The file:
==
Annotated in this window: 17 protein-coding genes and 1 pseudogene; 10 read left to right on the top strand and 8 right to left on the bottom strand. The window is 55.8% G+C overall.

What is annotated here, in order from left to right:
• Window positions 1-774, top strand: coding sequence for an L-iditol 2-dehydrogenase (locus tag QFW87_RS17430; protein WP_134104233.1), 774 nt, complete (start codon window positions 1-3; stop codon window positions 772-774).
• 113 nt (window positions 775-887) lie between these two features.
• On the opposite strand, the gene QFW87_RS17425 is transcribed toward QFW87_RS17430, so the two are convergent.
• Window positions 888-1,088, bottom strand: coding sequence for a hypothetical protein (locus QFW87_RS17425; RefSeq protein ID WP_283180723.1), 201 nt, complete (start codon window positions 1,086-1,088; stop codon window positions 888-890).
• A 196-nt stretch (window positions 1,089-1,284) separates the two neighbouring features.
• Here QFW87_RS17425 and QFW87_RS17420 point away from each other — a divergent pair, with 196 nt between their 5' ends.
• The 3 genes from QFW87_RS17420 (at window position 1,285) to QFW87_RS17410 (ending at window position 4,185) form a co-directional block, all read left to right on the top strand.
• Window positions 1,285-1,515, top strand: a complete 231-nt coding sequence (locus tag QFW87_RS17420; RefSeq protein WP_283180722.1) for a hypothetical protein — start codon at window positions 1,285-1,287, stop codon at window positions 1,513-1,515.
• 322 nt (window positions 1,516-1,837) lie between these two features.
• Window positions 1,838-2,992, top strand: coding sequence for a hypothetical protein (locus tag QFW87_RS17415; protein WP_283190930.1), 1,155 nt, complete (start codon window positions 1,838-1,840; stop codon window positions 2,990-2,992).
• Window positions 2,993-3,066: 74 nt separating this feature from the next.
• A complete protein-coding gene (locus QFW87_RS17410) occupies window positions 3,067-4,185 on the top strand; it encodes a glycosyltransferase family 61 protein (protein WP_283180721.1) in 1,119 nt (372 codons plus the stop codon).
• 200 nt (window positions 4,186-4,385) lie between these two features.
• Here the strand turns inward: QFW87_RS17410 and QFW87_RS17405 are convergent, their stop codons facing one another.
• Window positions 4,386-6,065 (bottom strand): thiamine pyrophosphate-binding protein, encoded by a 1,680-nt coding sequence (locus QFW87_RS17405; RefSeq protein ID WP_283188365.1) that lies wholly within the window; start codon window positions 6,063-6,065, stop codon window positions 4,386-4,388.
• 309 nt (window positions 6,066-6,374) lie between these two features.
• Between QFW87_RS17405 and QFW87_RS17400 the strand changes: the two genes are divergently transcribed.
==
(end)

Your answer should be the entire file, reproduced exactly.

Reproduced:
Annotated in this window: 17 protein-coding genes and 1 pseudogene; 10 read left to right on the top strand and 8 right to left on the bottom strand. The window is 55.8% G+C overall.

What is annotated here, in order from left to right:
• Window positions 1-774, top strand: coding sequence for an L-iditol 2-dehydrogenase (locus tag QFW87_RS17430; protein WP_134104233.1), 774 nt, complete (start codon window positions 1-3; stop codon window positions 772-774).
• 113 nt (window positions 775-887) lie between these two features.
• On the opposite strand, the gene QFW87_RS17425 is transcribed toward QFW87_RS17430, so the two are convergent.
• Window positions 888-1,088, bottom strand: coding sequence for a hypothetical protein (locus QFW87_RS17425; RefSeq protein ID WP_283180723.1), 201 nt, complete (start codon window positions 1,086-1,088; stop codon window positions 888-890).
• A 196-nt stretch (window positions 1,089-1,284) separates the two neighbouring features.
• Here QFW87_RS17425 and QFW87_RS17420 point away from each other — a divergent pair, with 196 nt between their 5' ends.
• The 3 genes from QFW87_RS17420 (at window position 1,285) to QFW87_RS17410 (ending at window position 4,185) form a co-directional block, all read left to right on the top strand.
• Window positions 1,285-1,515, top strand: a complete 231-nt coding sequence (locus tag QFW87_RS17420; RefSeq protein WP_283180722.1) for a hypothetical protein — start codon at window positions 1,285-1,287, stop codon at window positions 1,513-1,515.
• 322 nt (window positions 1,516-1,837) lie between these two features.
• Window positions 1,838-2,992, top strand: coding sequence for a hypothetical protein (locus tag QFW87_RS17415; protein WP_283190930.1), 1,155 nt, complete (start codon window positions 1,838-1,840; stop codon window positions 2,990-2,992).
• Window positions 2,993-3,066: 74 nt separating this feature from the next.
• A complete protein-coding gene (locus QFW87_RS17410) occupies window positions 3,067-4,185 on the top strand; it encodes a glycosyltransferase family 61 protein (protein WP_283180721.1) in 1,119 nt (372 codons plus the stop codon).
• 200 nt (window positions 4,186-4,385) lie between these two features.
• Here the strand turns inward: QFW87_RS17410 and QFW87_RS17405 are convergent, their stop codons facing one another.
• Window positions 4,386-6,065 (bottom strand): thiamine pyrophosphate-binding protein, encoded by a 1,680-nt coding sequence (locus QFW87_RS17405; RefSeq protein ID WP_283188365.1) that lies wholly within the window; start codon window positions 6,063-6,065, stop codon window positions 4,386-4,388.
• 309 nt (window positions 6,066-6,374) lie between these two features.
• Between QFW87_RS17405 and QFW87_RS17400 the strand changes: the two genes are divergently transcribed.